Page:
LifeScan and ResMed Announce Co-Marketing Agreement Focused on Treatment of Type 2 Diabetes and Sleep-Disordered Breathing
MILPITAS, Calif., June 10 /PRNewswire/ -- LifeScan, Inc., maker of the leading OneTouch(R) Brand of blood glucose meters for people with diabetes, and ResMed, Inc. (NYSE: RMD), a leading manufacturer of medical devices for the diagnosis and treatment of sleep apnea, today announced an exclusive co-marketing agreement designed to improve the lives of people with type 2 diabetes and sleep-disordered breathing (SDB). The joint work of the two companies will focus on educational and cross-promotional efforts intended to benefit the patients and healthcare professionals served by both companies. The goal is to build awareness among healthcare professionals of the overlap of these two conditions, trigger new approaches to patient care, and ultimately improve the rate of treating patients suffering from both SDB and diabetes. The agreement between the two companies comes on the heels of a recent announcement by the International Diabetes Federation (IDF) in which the organization issued a consensus statement(1) on type 2 diabetes and obstructive sleep apnea (OSA), the most common form of SDB. Issued by an IDF working group, the new statement included an urgent call-to-action regarding the need to adopt new clinical practices with respect to monitoring, screening and treating patients who present with either condition. "Through this agreement, it's our hope to make significant inroads into educating more physicians about the coexistence, identification and care of these two diseases, and getting more patients diagnosed, treated and on the road to a healthier future," said Tom West, President North America, LifeScan. While more research is needed to fully understand the correlation between diabetes and OSA, it is clear that the two conditions are often linked. "Research shows that it is likely in people with type 2 diabetes that more than 50 percent suffer from some form of sleep disorder including sleep apnea," said Paul Zimmet, MD, PhD, co-chair of the IDF working group that issued the consensus statement, and Director of the International Diabetes Institute in Melbourne, Australia(2). "At the same time, it is increasingly evident that a significant number of people diagnosed with sleep apnea may have diabetes and they have a significantly greater risk of developing diabetes compared with those that don't suffer from the sleep disorder." In addition, both conditions are under-diagnosed and, if left untreated and uncontrolled, can lead to serious complications. Diabetes affects approximately 21 million Americans, with only a little more than two thirds of those having been diagnosed, leaving nearly 6 million unaware that they suffer from the disease and have uncontrolled blood glucose levels. Additionally, 90 to 95 percent of the diagnosed population has type 2 diabetes. Without proper management, diabetes can lead to heart disease, stroke, blindness, kidney disease, and amputation. In the United States, it is estimated that sleep apnea affects up to 24 percent of men and 9 percent of women. Among those believed to have sleep apnea, it's also estimated that at least 90 percent remain undiagnosed. Left untreated, sleep apnea -- like diabetes -- can lead to heart disease, but it can also lead to high blood pressure, fatigue, daytime sleepiness, memory problems, depression, headaches, and sexual dysfunction. About LifeScan, Inc. LifeScan, Inc., a Johnson & Johnson company and a leading maker of blood glucose monitoring products, is dedicated to creating a world without limits for people with diabetes. For healthcare professional resources, and information on diabetes care and LifeScan products and services, visit www.LifeScan.com.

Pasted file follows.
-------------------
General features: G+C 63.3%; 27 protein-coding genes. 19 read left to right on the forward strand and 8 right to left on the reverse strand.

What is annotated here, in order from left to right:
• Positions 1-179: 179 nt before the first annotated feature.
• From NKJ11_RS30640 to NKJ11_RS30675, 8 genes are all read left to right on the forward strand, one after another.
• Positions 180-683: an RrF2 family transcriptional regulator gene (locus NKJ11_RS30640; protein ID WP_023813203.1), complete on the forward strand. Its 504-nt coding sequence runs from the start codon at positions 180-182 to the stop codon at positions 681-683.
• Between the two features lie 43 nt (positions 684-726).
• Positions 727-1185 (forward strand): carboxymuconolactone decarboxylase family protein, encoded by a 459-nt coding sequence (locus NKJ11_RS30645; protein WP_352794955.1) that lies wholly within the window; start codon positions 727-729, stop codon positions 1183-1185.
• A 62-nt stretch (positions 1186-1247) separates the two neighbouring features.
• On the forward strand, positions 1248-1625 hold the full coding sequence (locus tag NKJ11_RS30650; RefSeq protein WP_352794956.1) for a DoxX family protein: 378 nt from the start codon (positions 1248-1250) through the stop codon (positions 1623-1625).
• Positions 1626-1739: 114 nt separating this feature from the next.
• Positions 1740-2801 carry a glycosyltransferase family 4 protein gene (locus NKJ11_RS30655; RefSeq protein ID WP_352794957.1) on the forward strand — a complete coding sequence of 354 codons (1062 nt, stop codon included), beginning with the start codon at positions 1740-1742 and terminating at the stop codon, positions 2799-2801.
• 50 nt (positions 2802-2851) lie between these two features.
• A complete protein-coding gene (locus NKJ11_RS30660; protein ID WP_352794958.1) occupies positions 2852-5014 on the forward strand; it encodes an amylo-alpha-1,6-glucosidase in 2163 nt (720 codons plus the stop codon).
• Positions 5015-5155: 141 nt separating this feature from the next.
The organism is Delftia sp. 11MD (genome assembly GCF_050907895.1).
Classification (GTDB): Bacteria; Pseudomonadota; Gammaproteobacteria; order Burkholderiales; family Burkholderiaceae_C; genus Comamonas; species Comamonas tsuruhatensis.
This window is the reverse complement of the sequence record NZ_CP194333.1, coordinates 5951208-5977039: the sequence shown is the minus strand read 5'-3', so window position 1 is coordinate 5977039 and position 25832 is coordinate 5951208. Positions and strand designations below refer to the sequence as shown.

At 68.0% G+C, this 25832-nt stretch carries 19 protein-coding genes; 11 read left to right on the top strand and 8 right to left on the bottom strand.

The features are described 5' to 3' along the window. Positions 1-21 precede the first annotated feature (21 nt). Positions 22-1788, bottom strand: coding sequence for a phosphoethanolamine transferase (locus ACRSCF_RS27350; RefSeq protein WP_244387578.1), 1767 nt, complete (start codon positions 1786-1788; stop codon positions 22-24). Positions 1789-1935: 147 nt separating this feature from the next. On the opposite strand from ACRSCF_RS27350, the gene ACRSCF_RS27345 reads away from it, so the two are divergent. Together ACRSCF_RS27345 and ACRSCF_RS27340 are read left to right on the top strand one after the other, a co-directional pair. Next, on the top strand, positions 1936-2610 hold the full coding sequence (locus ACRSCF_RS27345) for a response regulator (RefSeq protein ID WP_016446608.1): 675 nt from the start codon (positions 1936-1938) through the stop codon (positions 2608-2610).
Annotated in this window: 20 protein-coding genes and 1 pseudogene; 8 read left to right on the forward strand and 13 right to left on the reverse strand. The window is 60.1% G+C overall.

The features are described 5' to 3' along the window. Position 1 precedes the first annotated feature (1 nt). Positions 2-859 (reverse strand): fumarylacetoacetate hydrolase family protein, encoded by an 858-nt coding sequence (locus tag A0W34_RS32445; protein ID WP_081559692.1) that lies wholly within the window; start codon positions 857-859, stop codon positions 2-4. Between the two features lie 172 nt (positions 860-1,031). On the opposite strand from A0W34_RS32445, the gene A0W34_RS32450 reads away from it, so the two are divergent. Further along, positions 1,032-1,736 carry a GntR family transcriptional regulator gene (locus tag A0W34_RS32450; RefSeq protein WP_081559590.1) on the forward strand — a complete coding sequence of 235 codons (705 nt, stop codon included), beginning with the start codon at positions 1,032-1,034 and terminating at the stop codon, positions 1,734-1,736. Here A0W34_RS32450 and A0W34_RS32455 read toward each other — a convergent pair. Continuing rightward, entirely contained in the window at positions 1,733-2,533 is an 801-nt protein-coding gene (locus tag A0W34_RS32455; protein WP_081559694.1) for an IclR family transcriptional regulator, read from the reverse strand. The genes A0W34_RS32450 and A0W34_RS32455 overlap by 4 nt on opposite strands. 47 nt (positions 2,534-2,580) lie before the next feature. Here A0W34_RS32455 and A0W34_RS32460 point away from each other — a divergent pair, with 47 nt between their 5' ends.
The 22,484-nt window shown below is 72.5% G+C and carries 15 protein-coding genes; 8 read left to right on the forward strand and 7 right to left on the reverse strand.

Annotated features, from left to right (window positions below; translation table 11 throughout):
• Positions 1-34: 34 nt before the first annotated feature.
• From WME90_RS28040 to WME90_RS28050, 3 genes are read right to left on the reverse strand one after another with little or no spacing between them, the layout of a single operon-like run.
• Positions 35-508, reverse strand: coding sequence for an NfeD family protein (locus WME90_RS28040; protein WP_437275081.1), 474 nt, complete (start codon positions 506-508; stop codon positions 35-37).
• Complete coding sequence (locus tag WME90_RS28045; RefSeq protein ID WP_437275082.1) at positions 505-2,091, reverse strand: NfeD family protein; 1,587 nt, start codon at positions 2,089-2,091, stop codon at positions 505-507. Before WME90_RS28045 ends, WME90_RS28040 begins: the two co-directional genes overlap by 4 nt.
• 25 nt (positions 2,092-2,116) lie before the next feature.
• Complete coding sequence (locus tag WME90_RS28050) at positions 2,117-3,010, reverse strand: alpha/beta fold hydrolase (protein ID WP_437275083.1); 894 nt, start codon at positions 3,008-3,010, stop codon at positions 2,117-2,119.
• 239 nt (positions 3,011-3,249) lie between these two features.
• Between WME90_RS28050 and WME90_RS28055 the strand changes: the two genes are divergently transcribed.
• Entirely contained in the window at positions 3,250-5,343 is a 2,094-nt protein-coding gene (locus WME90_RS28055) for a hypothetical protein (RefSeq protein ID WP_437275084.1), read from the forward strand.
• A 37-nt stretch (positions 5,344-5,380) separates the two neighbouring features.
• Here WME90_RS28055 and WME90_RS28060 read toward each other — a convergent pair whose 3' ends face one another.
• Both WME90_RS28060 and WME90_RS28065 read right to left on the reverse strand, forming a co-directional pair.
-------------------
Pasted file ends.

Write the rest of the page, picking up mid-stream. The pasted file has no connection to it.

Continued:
AW091-954A (1) The development and writing of the IDF Consensus Statement on type 2 diabetes and obstructive sleep apnea was funded by an educational grant from the ResMed Foundation. The Foundation had no involvement in the writing, review or approval of the Consensus Statement as was disclosed over the weekend when the statement was presented at the annual scientific sessions of the American Diabetes Association in San Francisco. (2) Dr. Zimmet is chief investigator of a clinical research study of sleep apnea and diabetes that is underwritten by ResMed.
SOURCE LifeScan, Inc.
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